Oh and drag the frame out side so I can tip it up and dump out the stuff thats INSIDE.

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For the record, I found a second serial number on the frame IN THE BACK. Its between the last two body bolts on along the drivers side on top.

Ok that confirms the two 65 frame VINs are in the same general area as the 66s. Thanks for posting

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Rinsed out the frame today, alot of sand and silt removed and a bunch of rocks. I cleaned my garage floor (it needed it) and then brought the frame back in the garage. Final round of cleaning over the next few days and paint next week. Engine got picked up by the shipping company, so its on the road to Houston to get built by my son at school. A few instructors are curious to see what they can do to a nailhead, none of them have ever worked one before.

p.s. updated the website www.teamalini.com

Edited by alini
added post script comment (see edit history)

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Rinsed out the frame today, alot of sand and silt removed and a bunch of rocks. I cleaned my garage floor (it needed it) and then brought the frame back in the garage. Final round of cleaning over the next few days and paint next week. Engine got picked up by the shipping company, so its on the road to Houston to get built by my son at school. A few instructors are curious to see what they can do to a nailhead, none of them have ever worked one before.

p.s. updated the website www.teamalini.com

Never seen a Nailhead before and your going to let them rebuild it to some NASCAR specs ....LOL.... and your gonna race Rob to the finish line on the resto.... sorry man ... it aint easy ....but you have to be real.....dont paint your frame unless you get it blasted cause regardless of how much hot water and chemicals you pour on it you will never get any paint to stick for the long run.....I did my first frame up / off when I was 18 in the early 80 's and have done 5 since and have learned that you can't cut corners, it always shows up in 6 months and you will hate yourself... My 12 year old basically took my 65 Riv apart ...THATS THE EASY PART....he is a tool handling prodigy if I do say so myself ...but it has taken at least 15 super talented NON 12 year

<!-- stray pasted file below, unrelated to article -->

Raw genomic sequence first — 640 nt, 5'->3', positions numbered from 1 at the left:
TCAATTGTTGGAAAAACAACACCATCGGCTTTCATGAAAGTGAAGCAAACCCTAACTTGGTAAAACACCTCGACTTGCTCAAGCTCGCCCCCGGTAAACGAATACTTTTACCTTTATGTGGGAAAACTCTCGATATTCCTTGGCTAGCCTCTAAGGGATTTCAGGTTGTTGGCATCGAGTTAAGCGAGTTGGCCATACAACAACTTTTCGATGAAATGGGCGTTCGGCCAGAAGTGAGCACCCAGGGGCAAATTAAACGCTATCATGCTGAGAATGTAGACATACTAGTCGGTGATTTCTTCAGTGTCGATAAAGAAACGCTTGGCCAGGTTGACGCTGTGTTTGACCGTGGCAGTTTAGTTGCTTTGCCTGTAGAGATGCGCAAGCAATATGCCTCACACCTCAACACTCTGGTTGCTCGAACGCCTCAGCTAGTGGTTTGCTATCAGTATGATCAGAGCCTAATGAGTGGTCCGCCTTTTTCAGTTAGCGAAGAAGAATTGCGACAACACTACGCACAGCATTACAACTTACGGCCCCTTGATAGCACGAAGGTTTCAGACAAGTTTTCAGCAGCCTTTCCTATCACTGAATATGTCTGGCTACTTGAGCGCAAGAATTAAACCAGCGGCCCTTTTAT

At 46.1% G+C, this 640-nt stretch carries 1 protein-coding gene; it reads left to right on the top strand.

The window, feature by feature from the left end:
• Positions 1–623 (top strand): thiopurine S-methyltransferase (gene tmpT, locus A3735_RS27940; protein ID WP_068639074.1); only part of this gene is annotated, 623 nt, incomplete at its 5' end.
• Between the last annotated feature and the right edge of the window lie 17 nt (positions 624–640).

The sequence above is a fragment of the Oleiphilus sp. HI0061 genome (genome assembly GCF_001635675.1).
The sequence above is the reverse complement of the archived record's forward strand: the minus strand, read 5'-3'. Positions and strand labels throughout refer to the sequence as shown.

old individuals in there own respective line of expertise to HELP me put the car back together...THESE CARS ARE LAYERS UPON LAYERS WHEN IT COMES TIME TO REASSEMBLE...i guess what Iam getting at is if your in a rush on a Riv and dont listen to the old experts on this forum or other nailhead forums you will be up for a big letdown...and if you wanna go REAL fast put a Kenne Bell on your Camaro .....the Riv is meant to be seen not heard.....:rolleyes: